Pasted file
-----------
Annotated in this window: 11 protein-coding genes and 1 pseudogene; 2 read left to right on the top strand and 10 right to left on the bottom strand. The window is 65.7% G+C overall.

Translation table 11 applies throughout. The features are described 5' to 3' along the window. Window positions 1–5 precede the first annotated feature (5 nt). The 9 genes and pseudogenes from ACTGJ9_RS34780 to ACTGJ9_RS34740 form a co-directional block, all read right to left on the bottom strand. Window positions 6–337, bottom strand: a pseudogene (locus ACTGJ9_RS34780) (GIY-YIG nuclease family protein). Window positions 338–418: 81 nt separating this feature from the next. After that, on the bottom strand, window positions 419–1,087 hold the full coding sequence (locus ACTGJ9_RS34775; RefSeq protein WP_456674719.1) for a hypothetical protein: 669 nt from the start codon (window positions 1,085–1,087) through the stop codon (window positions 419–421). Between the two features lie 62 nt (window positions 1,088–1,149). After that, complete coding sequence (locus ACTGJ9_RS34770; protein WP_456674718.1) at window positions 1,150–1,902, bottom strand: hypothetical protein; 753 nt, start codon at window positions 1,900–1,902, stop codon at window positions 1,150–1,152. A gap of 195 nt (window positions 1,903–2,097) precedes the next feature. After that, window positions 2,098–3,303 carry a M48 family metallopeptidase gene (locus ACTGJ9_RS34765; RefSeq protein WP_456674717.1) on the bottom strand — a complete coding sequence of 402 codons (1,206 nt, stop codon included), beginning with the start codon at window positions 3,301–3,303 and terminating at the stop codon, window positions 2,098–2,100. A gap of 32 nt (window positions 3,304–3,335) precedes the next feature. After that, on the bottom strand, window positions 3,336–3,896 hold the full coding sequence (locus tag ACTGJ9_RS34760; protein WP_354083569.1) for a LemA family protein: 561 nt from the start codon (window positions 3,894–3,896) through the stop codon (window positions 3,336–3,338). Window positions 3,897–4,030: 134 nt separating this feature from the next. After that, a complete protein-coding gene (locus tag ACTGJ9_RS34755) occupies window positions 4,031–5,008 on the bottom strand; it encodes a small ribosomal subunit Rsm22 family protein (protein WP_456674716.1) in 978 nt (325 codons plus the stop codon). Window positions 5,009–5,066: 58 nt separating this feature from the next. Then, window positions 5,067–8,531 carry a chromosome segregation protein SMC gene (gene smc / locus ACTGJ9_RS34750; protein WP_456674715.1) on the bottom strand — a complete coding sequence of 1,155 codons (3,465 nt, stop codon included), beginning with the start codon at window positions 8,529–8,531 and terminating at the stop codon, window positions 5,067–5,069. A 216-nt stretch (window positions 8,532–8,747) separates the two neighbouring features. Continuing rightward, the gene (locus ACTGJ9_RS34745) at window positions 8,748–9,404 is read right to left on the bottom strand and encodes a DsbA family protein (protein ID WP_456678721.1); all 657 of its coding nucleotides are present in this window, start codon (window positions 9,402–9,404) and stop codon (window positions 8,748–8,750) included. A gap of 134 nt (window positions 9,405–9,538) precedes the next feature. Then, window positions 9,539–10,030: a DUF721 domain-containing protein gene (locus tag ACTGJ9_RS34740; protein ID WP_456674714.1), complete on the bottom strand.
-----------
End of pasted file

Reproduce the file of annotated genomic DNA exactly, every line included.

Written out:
Annotated in this window: 11 protein-coding genes and 1 pseudogene; 2 read left to right on the top strand and 10 right to left on the bottom strand. The window is 65.7% G+C overall.

Translation table 11 applies throughout. The features are described 5' to 3' along the window. Window positions 1–5 precede the first annotated feature (5 nt). The 9 genes and pseudogenes from ACTGJ9_RS34780 to ACTGJ9_RS34740 form a co-directional block, all read right to left on the bottom strand. Window positions 6–337, bottom strand: a pseudogene (locus ACTGJ9_RS34780) (GIY-YIG nuclease family protein). Window positions 338–418: 81 nt separating this feature from the next. After that, on the bottom strand, window positions 419–1,087 hold the full coding sequence (locus ACTGJ9_RS34775; RefSeq protein WP_456674719.1) for a hypothetical protein: 669 nt from the start codon (window positions 1,085–1,087) through the stop codon (window positions 419–421). Between the two features lie 62 nt (window positions 1,088–1,149). After that, complete coding sequence (locus ACTGJ9_RS34770; protein WP_456674718.1) at window positions 1,150–1,902, bottom strand: hypothetical protein; 753 nt, start codon at window positions 1,900–1,902, stop codon at window positions 1,150–1,152. A gap of 195 nt (window positions 1,903–2,097) precedes the next feature. After that, window positions 2,098–3,303 carry a M48 family metallopeptidase gene (locus ACTGJ9_RS34765; RefSeq protein WP_456674717.1) on the bottom strand — a complete coding sequence of 402 codons (1,206 nt, stop codon included), beginning with the start codon at window positions 3,301–3,303 and terminating at the stop codon, window positions 2,098–2,100. A gap of 32 nt (window positions 3,304–3,335) precedes the next feature. After that, on the bottom strand, window positions 3,336–3,896 hold the full coding sequence (locus tag ACTGJ9_RS34760; protein WP_354083569.1) for a LemA family protein: 561 nt from the start codon (window positions 3,894–3,896) through the stop codon (window positions 3,336–3,338). Window positions 3,897–4,030: 134 nt separating this feature from the next. After that, a complete protein-coding gene (locus tag ACTGJ9_RS34755) occupies window positions 4,031–5,008 on the bottom strand; it encodes a small ribosomal subunit Rsm22 family protein (protein WP_456674716.1) in 978 nt (325 codons plus the stop codon). Window positions 5,009–5,066: 58 nt separating this feature from the next. Then, window positions 5,067–8,531 carry a chromosome segregation protein SMC gene (gene smc / locus ACTGJ9_RS34750; protein WP_456674715.1) on the bottom strand — a complete coding sequence of 1,155 codons (3,465 nt, stop codon included), beginning with the start codon at window positions 8,529–8,531 and terminating at the stop codon, window positions 5,067–5,069. A 216-nt stretch (window positions 8,532–8,747) separates the two neighbouring features. Continuing rightward, the gene (locus ACTGJ9_RS34745) at window positions 8,748–9,404 is read right to left on the bottom strand and encodes a DsbA family protein (protein ID WP_456678721.1); all 657 of its coding nucleotides are present in this window, start codon (window positions 9,402–9,404) and stop codon (window positions 8,748–8,750) included. A gap of 134 nt (window positions 9,405–9,538) precedes the next feature. Then, window positions 9,539–10,030: a DUF721 domain-containing protein gene (locus tag ACTGJ9_RS34740; protein ID WP_456674714.1), complete on the bottom strand.